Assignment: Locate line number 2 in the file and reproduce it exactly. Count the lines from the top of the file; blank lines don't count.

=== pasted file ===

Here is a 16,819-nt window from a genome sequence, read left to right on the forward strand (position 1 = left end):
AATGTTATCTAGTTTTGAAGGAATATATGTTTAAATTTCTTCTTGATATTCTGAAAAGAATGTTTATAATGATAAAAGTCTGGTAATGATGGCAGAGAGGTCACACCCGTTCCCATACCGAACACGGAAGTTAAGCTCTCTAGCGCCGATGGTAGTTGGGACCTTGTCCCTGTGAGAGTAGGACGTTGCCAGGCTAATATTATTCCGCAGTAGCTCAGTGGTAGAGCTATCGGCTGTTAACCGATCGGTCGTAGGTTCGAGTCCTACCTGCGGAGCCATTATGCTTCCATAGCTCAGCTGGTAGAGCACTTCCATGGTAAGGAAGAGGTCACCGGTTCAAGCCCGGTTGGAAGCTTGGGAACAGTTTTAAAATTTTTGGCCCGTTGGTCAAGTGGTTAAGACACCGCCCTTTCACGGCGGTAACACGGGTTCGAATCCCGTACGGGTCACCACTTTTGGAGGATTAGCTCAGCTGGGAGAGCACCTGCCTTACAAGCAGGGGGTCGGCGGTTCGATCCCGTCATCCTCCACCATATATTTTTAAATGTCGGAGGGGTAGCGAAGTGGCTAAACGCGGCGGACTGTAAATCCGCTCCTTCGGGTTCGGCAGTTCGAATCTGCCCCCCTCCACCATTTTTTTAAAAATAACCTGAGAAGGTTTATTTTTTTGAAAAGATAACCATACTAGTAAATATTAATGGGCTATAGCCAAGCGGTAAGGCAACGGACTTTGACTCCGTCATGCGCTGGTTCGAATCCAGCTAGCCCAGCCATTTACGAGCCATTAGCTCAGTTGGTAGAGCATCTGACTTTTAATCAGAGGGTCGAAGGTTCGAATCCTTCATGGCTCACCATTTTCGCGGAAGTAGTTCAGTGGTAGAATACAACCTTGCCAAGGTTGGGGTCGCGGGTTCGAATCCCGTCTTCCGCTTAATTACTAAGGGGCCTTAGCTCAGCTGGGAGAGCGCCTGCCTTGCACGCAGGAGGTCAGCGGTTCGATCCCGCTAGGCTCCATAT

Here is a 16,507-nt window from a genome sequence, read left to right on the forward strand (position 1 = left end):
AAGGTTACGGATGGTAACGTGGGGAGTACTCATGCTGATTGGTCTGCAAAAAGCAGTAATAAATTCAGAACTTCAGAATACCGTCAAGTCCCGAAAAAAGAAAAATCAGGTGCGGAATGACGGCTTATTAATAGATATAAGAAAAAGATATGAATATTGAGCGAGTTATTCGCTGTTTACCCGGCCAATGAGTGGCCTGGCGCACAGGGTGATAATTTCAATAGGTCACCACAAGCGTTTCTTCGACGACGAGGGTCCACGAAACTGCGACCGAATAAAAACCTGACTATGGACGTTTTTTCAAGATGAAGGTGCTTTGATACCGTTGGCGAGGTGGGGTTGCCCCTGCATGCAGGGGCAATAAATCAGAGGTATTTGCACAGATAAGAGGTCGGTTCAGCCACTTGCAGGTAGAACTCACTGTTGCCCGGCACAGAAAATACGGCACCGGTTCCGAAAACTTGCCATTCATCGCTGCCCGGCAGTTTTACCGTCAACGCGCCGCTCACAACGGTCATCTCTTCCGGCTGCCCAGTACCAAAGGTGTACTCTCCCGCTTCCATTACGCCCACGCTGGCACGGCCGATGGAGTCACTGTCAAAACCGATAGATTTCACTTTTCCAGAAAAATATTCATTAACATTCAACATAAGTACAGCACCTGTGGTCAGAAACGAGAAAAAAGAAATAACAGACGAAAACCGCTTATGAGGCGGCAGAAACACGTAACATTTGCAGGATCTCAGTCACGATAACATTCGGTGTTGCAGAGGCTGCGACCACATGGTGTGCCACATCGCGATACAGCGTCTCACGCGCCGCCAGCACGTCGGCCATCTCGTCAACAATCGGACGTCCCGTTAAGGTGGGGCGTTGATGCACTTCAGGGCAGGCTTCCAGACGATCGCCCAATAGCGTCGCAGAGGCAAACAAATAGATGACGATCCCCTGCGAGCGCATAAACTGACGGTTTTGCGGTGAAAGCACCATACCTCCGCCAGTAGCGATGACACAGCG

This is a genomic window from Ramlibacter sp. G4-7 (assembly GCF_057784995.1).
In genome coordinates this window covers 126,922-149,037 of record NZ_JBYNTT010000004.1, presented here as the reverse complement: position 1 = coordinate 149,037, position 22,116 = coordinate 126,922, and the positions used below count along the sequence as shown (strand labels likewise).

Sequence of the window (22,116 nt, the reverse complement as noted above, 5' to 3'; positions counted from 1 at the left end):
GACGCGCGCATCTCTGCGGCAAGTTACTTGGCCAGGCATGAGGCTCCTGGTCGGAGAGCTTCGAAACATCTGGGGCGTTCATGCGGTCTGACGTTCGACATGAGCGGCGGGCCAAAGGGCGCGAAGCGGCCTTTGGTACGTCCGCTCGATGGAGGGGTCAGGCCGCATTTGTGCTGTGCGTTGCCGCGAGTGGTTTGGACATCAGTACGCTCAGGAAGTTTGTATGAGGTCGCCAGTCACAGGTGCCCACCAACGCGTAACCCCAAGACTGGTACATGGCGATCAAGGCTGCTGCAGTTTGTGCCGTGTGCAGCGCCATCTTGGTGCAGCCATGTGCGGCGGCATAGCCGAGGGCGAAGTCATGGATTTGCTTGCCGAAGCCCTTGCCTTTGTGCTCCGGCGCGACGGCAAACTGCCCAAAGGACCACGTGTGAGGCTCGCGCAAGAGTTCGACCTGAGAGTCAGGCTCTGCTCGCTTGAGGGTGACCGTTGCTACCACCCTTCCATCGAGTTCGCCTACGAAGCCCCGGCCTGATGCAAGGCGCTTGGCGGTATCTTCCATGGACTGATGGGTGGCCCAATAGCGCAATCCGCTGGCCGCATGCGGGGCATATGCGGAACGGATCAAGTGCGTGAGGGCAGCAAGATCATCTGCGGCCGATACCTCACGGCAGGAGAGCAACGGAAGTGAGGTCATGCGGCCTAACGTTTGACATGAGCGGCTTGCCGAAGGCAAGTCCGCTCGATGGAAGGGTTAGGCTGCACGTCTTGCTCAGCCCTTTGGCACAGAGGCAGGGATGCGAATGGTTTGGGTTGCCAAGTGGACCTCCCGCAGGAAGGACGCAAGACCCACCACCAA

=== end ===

AATGTTATCTAGTTTTGAAGGAATATATGTTTAAATTTCTTCTTGATATTCTGAAAAGAATGTTTATAATGATAAAAGTCTGGTAATGATGGCAGAGAGGTCACACCCGTTCCCATACCGAACACGGAAGTTAAGCTCTCTAGCGCCGATGGTAGTTGGGACCTTGTCCCTGTGAGAGTAGGACGTTGCCAGGCTAATATTATTCCGCAGTAGCTCAGTGGTAGAGCTATCGGCTGTTAACCGATCGGTCGTAGGTTCGAGTCCTACCTGCGGAGCCATTATGCTTCCATAGCTCAGCTGGTAGAGCACTTCCATGGTAAGGAAGAGGTCACCGGTTCAAGCCCGGTTGGAAGCTTGGGAACAGTTTTAAAATTTTTGGCCCGTTGGTCAAGTGGTTAAGACACCGCCCTTTCACGGCGGTAACACGGGTTCGAATCCCGTACGGGTCACCACTTTTGGAGGATTAGCTCAGCTGGGAGAGCACCTGCCTTACAAGCAGGGGGTCGGCGGTTCGATCCCGTCATCCTCCACCATATATTTTTAAATGTCGGAGGGGTAGCGAAGTGGCTAAACGCGGCGGACTGTAAATCCGCTCCTTCGGGTTCGGCAGTTCGAATCTGCCCCCCTCCACCATTTTTTTAAAAATAACCTGAGAAGGTTTATTTTTTTGAAAAGATAACCATACTAGTAAATATTAATGGGCTATAGCCAAGCGGTAAGGCAACGGACTTTGACTCCGTCATGCGCTGGTTCGAATCCAGCTAGCCCAGCCATTTACGAGCCATTAGCTCAGTTGGTAGAGCATCTGACTTTTAATCAGAGGGTCGAAGGTTCGAATCCTTCATGGCTCACCATTTTCGCGGAAGTAGTTCAGTGGTAGAATACAACCTTGCCAAGGTTGGGGTCGCGGGTTCGAATCCCGTCTTCCGCTTAATTACTAAGGGGCCTTAGCTCAGCTGGGAGAGCGCCTGCCTTGCACGCAGGAGGTCAGCGGTTCGATCCCGCTAGGCTCCATAT